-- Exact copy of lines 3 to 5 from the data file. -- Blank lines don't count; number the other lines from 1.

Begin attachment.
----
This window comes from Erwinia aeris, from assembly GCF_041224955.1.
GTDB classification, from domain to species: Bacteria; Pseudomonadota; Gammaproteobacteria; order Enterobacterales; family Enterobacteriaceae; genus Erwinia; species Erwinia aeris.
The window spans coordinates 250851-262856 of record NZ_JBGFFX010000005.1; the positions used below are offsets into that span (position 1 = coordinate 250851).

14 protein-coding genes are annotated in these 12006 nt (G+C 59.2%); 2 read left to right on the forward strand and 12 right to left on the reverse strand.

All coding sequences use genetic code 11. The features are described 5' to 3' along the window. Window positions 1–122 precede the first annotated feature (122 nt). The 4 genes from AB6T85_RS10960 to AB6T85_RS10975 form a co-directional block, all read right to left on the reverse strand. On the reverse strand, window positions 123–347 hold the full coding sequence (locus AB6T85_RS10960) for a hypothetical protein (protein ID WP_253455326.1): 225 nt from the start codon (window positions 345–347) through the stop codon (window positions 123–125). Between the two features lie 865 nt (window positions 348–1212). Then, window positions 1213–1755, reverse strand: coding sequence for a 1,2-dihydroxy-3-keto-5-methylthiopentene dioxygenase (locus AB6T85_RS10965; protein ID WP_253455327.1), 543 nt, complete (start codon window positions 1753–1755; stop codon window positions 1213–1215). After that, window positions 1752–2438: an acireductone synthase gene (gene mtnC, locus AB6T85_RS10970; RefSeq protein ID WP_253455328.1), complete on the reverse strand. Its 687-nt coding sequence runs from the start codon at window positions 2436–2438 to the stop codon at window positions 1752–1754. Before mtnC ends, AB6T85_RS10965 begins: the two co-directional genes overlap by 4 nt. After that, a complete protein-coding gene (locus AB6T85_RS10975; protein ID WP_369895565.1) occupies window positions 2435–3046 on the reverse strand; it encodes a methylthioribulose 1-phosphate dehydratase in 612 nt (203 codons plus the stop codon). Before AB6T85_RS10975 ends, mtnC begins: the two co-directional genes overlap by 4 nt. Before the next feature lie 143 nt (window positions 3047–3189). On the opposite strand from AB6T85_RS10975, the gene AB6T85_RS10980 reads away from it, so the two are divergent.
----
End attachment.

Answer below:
The window spans coordinates 250851-262856 of record NZ_JBGFFX010000005.1; the positions used below are offsets into that span (position 1 = coordinate 250851).

14 protein-coding genes are annotated in these 12006 nt (G+C 59.2%); 2 read left to right on the forward strand and 12 right to left on the reverse strand.

All coding sequences use genetic code 11. The features are described 5' to 3' along the window. Window positions 1–122 precede the first annotated feature (122 nt). The 4 genes from AB6T85_RS10960 to AB6T85_RS10975 form a co-directional block, all read right to left on the reverse strand. On the reverse strand, window positions 123–347 hold the full coding sequence (locus AB6T85_RS10960) for a hypothetical protein (protein ID WP_253455326.1): 225 nt from the start codon (window positions 345–347) through the stop codon (window positions 123–125). Between the two features lie 865 nt (window positions 348–1212). Then, window positions 1213–1755, reverse strand: coding sequence for a 1,2-dihydroxy-3-keto-5-methylthiopentene dioxygenase (locus AB6T85_RS10965; protein ID WP_253455327.1), 543 nt, complete (start codon window positions 1753–1755; stop codon window positions 1213–1215). After that, window positions 1752–2438: an acireductone synthase gene (gene mtnC, locus AB6T85_RS10970; RefSeq protein ID WP_253455328.1), complete on the reverse strand. Its 687-nt coding sequence runs from the start codon at window positions 2436–2438 to the stop codon at window positions 1752–1754. Before mtnC ends, AB6T85_RS10965 begins: the two co-directional genes overlap by 4 nt. After that, a complete protein-coding gene (locus AB6T85_RS10975; protein ID WP_369895565.1) occupies window positions 2435–3046 on the reverse strand; it encodes a methylthioribulose 1-phosphate dehydratase in 612 nt (203 codons plus the stop codon). Before AB6T85_RS10975 ends, mtnC begins: the two co-directional genes overlap by 4 nt. Before the next feature lie 143 nt (window positions 3047–3189). On the opposite strand from AB6T85_RS10975, the gene AB6T85_RS10980 reads away from it, so the two are divergent.